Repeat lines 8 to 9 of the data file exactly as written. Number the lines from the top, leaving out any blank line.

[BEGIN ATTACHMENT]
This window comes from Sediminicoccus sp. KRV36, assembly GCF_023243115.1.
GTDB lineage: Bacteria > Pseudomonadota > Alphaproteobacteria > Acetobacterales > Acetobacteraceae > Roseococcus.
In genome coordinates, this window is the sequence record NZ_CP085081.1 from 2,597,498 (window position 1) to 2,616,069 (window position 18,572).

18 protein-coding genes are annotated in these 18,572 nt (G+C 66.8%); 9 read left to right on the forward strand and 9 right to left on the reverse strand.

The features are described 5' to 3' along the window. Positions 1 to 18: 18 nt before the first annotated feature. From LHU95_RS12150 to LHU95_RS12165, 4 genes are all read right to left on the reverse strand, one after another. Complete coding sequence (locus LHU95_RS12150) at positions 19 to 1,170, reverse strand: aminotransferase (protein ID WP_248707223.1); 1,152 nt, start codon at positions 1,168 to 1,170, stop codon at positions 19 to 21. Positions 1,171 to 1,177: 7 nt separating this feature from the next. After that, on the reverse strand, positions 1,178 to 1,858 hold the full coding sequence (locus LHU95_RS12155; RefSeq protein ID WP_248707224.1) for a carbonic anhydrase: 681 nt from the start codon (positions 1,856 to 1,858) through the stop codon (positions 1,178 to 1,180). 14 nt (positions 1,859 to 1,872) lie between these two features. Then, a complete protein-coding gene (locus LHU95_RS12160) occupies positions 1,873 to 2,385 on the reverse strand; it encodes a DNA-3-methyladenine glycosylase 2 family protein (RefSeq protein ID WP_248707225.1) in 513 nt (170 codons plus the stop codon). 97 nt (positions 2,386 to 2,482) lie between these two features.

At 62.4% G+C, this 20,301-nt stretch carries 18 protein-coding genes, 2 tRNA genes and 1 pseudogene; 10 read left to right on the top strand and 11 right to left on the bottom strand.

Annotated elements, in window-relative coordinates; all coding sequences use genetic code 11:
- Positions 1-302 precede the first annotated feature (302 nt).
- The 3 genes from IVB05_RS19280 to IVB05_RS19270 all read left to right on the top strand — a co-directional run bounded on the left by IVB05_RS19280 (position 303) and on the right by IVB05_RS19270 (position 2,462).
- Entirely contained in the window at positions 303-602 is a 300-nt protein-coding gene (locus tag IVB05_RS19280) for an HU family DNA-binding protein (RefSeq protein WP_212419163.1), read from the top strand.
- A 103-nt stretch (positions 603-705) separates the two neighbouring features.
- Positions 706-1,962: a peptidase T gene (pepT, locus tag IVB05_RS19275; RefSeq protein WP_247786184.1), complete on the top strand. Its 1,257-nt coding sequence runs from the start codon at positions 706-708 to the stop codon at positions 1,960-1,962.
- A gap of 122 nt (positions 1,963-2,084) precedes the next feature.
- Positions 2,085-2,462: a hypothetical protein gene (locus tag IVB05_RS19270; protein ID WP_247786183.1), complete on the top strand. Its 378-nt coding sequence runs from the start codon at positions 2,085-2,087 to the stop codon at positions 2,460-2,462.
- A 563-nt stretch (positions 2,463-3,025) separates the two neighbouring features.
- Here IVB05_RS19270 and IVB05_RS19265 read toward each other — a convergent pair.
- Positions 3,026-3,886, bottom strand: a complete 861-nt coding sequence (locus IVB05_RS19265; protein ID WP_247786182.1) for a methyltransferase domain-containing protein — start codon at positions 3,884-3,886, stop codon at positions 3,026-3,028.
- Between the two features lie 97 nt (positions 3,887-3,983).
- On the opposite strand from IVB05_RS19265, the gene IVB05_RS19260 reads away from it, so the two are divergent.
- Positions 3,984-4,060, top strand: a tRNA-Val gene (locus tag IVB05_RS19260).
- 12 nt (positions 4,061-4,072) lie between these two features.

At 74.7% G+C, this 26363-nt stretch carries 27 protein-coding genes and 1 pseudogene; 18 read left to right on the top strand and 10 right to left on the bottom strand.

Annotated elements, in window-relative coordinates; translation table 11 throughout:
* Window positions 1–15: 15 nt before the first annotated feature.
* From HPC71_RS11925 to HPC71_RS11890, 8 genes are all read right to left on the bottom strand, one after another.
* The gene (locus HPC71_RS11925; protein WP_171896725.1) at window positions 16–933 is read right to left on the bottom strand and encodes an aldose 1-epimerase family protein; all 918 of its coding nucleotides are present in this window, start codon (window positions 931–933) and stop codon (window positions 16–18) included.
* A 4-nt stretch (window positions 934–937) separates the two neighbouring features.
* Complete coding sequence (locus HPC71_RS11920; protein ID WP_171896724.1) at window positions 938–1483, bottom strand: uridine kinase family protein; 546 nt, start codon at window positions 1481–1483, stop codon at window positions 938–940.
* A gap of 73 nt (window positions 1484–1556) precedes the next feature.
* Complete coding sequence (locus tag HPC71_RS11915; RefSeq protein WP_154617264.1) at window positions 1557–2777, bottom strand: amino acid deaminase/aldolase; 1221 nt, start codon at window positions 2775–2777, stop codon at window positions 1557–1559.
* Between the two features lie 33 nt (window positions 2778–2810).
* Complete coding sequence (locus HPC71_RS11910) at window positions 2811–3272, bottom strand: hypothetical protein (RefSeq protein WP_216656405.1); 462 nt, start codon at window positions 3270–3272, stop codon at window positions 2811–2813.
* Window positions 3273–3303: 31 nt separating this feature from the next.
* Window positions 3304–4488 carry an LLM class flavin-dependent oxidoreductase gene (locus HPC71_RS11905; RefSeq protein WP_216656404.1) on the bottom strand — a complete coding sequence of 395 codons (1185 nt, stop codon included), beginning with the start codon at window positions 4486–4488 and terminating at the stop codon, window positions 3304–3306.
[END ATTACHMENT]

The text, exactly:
- Positions 1-302 precede the first annotated feature (302 nt).
- The 3 genes from IVB05_RS19280 to IVB05_RS19270 all read left to right on the top strand — a co-directional run bounded on the left by IVB05_RS19280 (position 303) and on the right by IVB05_RS19270 (position 2,462).